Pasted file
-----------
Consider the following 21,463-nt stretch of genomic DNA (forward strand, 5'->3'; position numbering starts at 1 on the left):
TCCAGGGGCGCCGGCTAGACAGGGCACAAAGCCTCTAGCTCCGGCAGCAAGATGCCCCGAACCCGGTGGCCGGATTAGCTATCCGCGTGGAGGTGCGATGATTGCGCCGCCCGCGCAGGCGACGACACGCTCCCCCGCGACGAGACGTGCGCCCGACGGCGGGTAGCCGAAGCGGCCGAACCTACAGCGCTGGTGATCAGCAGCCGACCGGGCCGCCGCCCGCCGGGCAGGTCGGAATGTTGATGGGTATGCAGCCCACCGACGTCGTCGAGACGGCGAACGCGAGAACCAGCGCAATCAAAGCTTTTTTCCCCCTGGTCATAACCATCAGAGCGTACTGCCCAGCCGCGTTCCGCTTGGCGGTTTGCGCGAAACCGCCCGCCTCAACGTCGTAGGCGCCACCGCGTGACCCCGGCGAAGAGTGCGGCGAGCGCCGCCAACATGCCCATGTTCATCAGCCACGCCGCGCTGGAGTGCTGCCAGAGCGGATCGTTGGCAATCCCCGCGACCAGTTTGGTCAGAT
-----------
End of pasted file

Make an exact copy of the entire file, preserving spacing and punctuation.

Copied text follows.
Consider the following 21,463-nt stretch of genomic DNA (forward strand, 5'->3'; position numbering starts at 1 on the left):
TCCAGGGGCGCCGGCTAGACAGGGCACAAAGCCTCTAGCTCCGGCAGCAAGATGCCCCGAACCCGGTGGCCGGATTAGCTATCCGCGTGGAGGTGCGATGATTGCGCCGCCCGCGCAGGCGACGACACGCTCCCCCGCGACGAGACGTGCGCCCGACGGCGGGTAGCCGAAGCGGCCGAACCTACAGCGCTGGTGATCAGCAGCCGACCGGGCCGCCGCCCGCCGGGCAGGTCGGAATGTTGATGGGTATGCAGCCCACCGACGTCGTCGAGACGGCGAACGCGAGAACCAGCGCAATCAAAGCTTTTTTCCCCCTGGTCATAACCATCAGAGCGTACTGCCCAGCCGCGTTCCGCTTGGCGGTTTGCGCGAAACCGCCCGCCTCAACGTCGTAGGCGCCACCGCGTGACCCCGGCGAAGAGTGCGGCGAGCGCCGCCAACATGCCCATGTTCATCAGCCACGCCGCGCTGGAGTGCTGCCAGAGCGGATCGTTGGCAATCCCCGCGACCAGTTTGGTCAGAT